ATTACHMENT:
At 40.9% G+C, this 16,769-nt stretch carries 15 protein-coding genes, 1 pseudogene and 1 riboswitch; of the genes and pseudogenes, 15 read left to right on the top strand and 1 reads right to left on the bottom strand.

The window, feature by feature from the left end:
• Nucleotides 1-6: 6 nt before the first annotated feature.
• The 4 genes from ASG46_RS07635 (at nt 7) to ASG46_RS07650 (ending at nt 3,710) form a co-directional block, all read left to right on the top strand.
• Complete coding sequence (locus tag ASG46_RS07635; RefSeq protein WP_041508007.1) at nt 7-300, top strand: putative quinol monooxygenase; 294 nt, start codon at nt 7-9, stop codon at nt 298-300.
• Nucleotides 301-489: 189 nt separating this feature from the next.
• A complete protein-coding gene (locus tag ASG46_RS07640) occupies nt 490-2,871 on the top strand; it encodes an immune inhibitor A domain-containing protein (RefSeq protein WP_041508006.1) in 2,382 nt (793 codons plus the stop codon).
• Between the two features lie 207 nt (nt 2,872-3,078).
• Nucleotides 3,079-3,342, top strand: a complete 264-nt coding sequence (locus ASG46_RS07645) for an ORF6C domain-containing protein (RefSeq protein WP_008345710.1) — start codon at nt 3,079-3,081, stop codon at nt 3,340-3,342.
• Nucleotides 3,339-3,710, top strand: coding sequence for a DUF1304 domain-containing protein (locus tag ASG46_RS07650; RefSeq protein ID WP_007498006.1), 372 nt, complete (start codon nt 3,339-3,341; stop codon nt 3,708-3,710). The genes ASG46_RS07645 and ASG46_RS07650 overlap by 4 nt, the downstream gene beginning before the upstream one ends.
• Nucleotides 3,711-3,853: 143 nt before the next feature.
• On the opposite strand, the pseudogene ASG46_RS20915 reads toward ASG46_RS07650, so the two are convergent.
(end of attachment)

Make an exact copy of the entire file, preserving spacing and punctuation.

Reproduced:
At 40.9% G+C, this 16,769-nt stretch carries 15 protein-coding genes, 1 pseudogene and 1 riboswitch; of the genes and pseudogenes, 15 read left to right on the top strand and 1 reads right to left on the bottom strand.

The window, feature by feature from the left end:
• Nucleotides 1-6: 6 nt before the first annotated feature.
• The 4 genes from ASG46_RS07635 (at nt 7) to ASG46_RS07650 (ending at nt 3,710) form a co-directional block, all read left to right on the top strand.
• Complete coding sequence (locus tag ASG46_RS07635; RefSeq protein WP_041508007.1) at nt 7-300, top strand: putative quinol monooxygenase; 294 nt, start codon at nt 7-9, stop codon at nt 298-300.
• Nucleotides 301-489: 189 nt separating this feature from the next.
• A complete protein-coding gene (locus tag ASG46_RS07640) occupies nt 490-2,871 on the top strand; it encodes an immune inhibitor A domain-containing protein (RefSeq protein WP_041508006.1) in 2,382 nt (793 codons plus the stop codon).
• Between the two features lie 207 nt (nt 2,872-3,078).
• Nucleotides 3,079-3,342, top strand: a complete 264-nt coding sequence (locus ASG46_RS07645) for an ORF6C domain-containing protein (RefSeq protein WP_008345710.1) — start codon at nt 3,079-3,081, stop codon at nt 3,340-3,342.
• Nucleotides 3,339-3,710, top strand: coding sequence for a DUF1304 domain-containing protein (locus tag ASG46_RS07650; RefSeq protein ID WP_007498006.1), 372 nt, complete (start codon nt 3,339-3,341; stop codon nt 3,708-3,710). The genes ASG46_RS07645 and ASG46_RS07650 overlap by 4 nt, the downstream gene beginning before the upstream one ends.
• Nucleotides 3,711-3,853: 143 nt before the next feature.
• On the opposite strand, the pseudogene ASG46_RS20915 reads toward ASG46_RS07650, so the two are convergent.